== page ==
Your federal government is officially shut down. Wonder how it all affects you? We’ve got everything you need to know about it in this special Saturday edition of CNN’s 5 Things newsletter. (You can also get “5 Things You Need to Know Today” delivered to your inbox every weekday. Sign up here.)
Why is this happening? (again)
Democrats won’t vote for a spending bill until they get an agreement on a fix for DACA, the program that protects undocumented immigrants brought to the US as kids. Republicans won’t agree to a DACA fix unless the Dems give on some border security enhancements, including money for President Trump’s border wall. A top Dem agreed yesterday to put that issue on the table to try to avoid a shutdown. But obviously, it didn’t help. So, that’s where things stand, until somebody blinks.
How does this affect me?
It depends on who you are. If you’re a government employee, expect to be furloughed. More than 850,000, “non-essential” federal workers had to stay home during the last shutdown in 2013. If you’re active-duty military, you’ll stay on the job, but if this stretches into February, you likely won’t get paid.
How long will it last?
Nobody really knows. The House bill that passed Thursday would keep the lights on through February 16. Senators floated proposals late last night to keep the wheels turning for three or four more weeks, but none of those survived. Here’s how every senator voted. The Senate is due to be back in session today.
Will I still get my mail?
Yes, the men and women at the post office will carry on as usual, because the US Postal Service isn’t funded by taxpayer dollars.
Do I still have to deal with my taxes?
Of course! Though the bulk of IRS employees have been furloughed (just like they were in 2013), you’re still responsible for filing your tax return. And if you’re expecting a refund, it might well be delayed.
Will I get my Social Security check?
Yes, Social Security is considered an essential service, so the checks will continue to be issued during the shutdown. Food stamps also will continue to be funded.
What about kids’ health insurance?
Another key sticking point of this debate is funding the Children’s Health Insurance Program, known as CHIP. With the shutdown, 9 million children — whose parents usually earn too much to qualify for Medicaid but not enough to afford private health coverage — have less certainty about the future of their health care.
Will this affect my travels?
Probably not. Air traffic controllers, TSA agents, border patrol agents and others are considered essential employees providing essential services, so during a shutdown, they’ll keep working. Amtrak trains will keep running, as well, and the National Weather Service will keep monitoring the skies.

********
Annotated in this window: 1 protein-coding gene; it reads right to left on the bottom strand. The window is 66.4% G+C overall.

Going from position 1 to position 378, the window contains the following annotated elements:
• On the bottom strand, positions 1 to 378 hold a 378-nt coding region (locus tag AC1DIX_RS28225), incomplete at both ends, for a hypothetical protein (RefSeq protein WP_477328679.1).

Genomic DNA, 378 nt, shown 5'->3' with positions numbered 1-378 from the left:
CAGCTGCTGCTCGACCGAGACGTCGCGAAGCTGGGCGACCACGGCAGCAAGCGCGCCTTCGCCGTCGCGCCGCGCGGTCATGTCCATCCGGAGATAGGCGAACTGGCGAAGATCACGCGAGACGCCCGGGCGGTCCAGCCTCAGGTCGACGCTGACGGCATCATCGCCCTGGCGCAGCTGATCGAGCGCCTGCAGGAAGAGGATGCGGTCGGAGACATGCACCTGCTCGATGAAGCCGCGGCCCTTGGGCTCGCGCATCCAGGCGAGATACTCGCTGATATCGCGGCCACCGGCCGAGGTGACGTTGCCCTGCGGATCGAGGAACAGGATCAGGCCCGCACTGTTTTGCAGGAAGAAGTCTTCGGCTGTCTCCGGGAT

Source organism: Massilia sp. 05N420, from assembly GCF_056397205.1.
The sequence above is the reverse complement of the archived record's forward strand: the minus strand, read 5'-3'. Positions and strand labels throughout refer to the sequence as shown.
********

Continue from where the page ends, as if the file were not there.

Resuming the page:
Will our astronauts have to come home?
No. Most of NASA will be on furlough, like it was during the 2013 shutdown, but a small skeleton crew will stick around to keep US astronauts safe in space.
Can I get a gun permit?
Probably not until the shutdown is over because a lot of employees at the Bureau of Alcohol, Tobacco, Firearms and Explosives won’t be working.
I live in DC. Should I be worried?
Maybe. Your city’s budget is tied up with the federal budget. But policies have changed since the last shutdown, and your mayor on Friday vowed that city services — including garbage pickup — won’t be put on indefinite hold.
Can I go to a national park?
Probably not. The national parks, along with national monuments, will be closed, but the Trump administration says it hopes to keep the gates to some parks open.
What about the National Zoo?
You’ll able to visit the National Zoo, as well as Smithsonian museums, if you go this weekend. But the zoo and the museums will be closed starting on Monday. And the zoo’s popular panda cam will be shut down, too. No, really.
Does Congress still get paid?
Well, of course. The President — who marks one year in office TODAY — continues to get paid, too. It’s written in the law.
How will this end?
Like we said earlier, somebody has to blink. And the side that blinks will probably be the one that gets most of the blame for this political fiasco, too. It’s worth noting: This is the first modern government shutdown with Congress and the White House controlled by the same party.
NUMBERS OF THE DAY
The number of government shutdowns since 1976
That’s how much was lost in productivity during the last government shutdown in 2013. Two earlier ones — in late 1995 and early 1996 — cost the country $1.4 billion.
QUOTES OF THE DAY
“This shutdown was avoidable.”
Democratic Sen. Kamala Harris of California
“A government shutdown represents the ultimate failure to govern.”
Republican Sen. Susan Collins of Maine